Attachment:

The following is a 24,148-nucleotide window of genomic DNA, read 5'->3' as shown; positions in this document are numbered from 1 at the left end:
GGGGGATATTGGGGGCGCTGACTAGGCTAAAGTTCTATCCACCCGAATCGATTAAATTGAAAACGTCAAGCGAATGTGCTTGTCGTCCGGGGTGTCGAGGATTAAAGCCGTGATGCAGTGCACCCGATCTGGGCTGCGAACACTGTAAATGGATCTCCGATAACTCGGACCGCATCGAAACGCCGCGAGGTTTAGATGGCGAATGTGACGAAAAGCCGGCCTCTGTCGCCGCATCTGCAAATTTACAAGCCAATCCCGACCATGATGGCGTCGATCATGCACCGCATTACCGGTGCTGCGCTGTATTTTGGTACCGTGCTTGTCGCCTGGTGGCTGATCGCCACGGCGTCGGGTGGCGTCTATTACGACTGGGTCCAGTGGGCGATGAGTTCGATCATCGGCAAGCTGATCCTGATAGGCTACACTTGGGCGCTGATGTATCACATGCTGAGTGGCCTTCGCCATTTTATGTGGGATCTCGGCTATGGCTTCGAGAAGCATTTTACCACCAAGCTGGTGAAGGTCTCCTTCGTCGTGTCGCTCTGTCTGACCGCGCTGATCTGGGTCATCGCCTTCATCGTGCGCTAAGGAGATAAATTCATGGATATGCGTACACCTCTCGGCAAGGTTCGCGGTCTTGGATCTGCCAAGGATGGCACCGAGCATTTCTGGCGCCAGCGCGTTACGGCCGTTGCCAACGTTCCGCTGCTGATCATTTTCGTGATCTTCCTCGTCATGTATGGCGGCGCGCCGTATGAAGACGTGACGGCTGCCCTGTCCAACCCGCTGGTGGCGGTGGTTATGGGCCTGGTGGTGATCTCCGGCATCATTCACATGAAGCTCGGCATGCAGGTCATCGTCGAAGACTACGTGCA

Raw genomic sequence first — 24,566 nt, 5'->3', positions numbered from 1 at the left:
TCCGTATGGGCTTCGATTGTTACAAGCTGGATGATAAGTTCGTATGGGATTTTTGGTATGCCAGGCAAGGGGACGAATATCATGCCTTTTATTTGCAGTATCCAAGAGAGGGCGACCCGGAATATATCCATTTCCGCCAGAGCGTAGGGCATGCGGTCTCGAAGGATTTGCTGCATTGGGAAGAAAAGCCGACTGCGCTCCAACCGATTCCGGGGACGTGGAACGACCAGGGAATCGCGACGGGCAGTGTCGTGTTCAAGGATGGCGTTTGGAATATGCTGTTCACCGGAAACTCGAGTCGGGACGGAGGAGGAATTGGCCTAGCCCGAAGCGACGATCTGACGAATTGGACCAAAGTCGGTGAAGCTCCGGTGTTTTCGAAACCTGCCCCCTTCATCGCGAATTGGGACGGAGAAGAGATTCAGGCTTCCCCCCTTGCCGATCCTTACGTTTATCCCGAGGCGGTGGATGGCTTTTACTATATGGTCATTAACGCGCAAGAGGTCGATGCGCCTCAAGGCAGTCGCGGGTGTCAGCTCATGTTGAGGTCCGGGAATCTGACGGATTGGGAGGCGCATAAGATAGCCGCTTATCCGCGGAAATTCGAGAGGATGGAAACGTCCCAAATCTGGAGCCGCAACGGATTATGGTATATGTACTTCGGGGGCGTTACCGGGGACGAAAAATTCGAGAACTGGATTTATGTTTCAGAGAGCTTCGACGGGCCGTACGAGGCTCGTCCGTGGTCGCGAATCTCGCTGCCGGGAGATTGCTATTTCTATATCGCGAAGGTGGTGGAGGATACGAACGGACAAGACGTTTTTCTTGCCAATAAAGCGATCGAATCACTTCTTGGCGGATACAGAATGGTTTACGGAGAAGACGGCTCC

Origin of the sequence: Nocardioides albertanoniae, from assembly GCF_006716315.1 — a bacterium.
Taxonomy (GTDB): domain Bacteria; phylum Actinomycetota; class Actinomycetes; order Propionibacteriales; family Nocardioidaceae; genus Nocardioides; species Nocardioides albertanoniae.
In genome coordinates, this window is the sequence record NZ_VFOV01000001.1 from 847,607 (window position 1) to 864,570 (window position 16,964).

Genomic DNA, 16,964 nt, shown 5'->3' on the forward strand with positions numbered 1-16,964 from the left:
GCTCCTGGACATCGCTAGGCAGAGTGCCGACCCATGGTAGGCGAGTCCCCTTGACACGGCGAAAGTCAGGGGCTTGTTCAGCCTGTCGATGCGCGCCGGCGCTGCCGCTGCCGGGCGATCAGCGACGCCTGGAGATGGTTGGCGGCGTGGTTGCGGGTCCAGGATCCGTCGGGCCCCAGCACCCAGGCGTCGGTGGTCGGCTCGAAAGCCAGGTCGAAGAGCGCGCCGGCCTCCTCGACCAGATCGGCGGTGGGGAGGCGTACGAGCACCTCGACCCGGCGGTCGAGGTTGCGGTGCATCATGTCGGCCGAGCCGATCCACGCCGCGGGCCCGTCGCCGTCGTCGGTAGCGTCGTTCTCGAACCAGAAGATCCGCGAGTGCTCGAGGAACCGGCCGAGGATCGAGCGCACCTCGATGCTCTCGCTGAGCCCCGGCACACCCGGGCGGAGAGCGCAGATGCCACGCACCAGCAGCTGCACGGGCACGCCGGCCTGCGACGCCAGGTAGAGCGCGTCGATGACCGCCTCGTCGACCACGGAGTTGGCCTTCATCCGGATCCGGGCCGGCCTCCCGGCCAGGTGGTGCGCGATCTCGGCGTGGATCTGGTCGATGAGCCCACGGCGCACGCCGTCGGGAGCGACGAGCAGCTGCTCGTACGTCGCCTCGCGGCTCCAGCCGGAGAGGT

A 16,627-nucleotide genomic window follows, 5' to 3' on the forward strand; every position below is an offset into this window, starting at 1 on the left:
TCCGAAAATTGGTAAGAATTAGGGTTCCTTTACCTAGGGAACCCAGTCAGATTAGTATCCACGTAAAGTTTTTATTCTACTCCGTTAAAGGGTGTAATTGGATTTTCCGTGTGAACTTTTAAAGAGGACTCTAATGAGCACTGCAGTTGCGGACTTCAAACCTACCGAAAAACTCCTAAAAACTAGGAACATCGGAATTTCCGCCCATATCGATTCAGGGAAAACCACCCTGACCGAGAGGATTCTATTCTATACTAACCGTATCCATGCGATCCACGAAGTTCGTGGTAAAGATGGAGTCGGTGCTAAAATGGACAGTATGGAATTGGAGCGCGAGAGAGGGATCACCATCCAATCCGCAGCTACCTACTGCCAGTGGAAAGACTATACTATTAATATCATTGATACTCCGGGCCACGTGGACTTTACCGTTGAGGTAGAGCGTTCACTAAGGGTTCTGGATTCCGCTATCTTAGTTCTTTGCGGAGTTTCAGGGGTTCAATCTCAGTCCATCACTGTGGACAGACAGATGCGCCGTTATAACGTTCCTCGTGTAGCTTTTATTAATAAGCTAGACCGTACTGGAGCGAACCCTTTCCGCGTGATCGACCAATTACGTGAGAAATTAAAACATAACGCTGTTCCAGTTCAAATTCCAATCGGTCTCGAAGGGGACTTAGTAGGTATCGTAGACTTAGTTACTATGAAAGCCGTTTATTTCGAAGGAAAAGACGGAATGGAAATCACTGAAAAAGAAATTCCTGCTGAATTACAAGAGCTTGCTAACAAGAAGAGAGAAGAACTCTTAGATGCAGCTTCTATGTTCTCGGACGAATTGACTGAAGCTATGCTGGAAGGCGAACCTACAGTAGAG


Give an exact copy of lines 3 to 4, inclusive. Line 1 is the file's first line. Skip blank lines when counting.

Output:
Raw genomic sequence first — 24,566 nt, 5'->3', positions numbered from 1 at the left:
TCCGTATGGGCTTCGATTGTTACAAGCTGGATGATAAGTTCGTATGGGATTTTTGGTATGCCAGGCAAGGGGACGAATATCATGCCTTTTATTTGCAGTATCCAAGAGAGGGCGACCCGGAATATATCCATTTCCGCCAGAGCGTAGGGCATGCGGTCTCGAAGGATTTGCTGCATTGGGAAGAAAAGCCGACTGCGCTCCAACCGATTCCGGGGACGTGGAACGACCAGGGAATCGCGACGGGCAGTGTCGTGTTCAAGGATGGCGTTTGGAATATGCTGTTCACCGGAAACTCGAGTCGGGACGGAGGAGGAATTGGCCTAGCCCGAAGCGACGATCTGACGAATTGGACCAAAGTCGGTGAAGCTCCGGTGTTTTCGAAACCTGCCCCCTTCATCGCGAATTGGGACGGAGAAGAGATTCAGGCTTCCCCCCTTGCCGATCCTTACGTTTATCCCGAGGCGGTGGATGGCTTTTACTATATGGTCATTAACGCGCAAGAGGTCGATGCGCCTCAAGGCAGTCGCGGGTGTCAGCTCATGTTGAGGTCCGGGAATCTGACGGATTGGGAGGCGCATAAGATAGCCGCTTATCCGCGGAAATTCGAGAGGATGGAAACGTCCCAAATCTGGAGCCGCAACGGATTATGGTATATGTACTTCGGGGGCGTTACCGGGGACGAAAAATTCGAGAACTGGATTTATGTTTCAGAGAGCTTCGACGGGCCGTACGAGGCTCGTCCGTGGTCGCGAATCTCGCTGCCGGGAGATTGCTATTTCTATATCGCGAAGGTGGTGGAGGATACGAACGGACAAGACGTTTTTCTTGCCAATAAAGCGATCGAATCACTTCTTGGCGGATACAGAATGGTTTACGGAGAAGACGGCTCC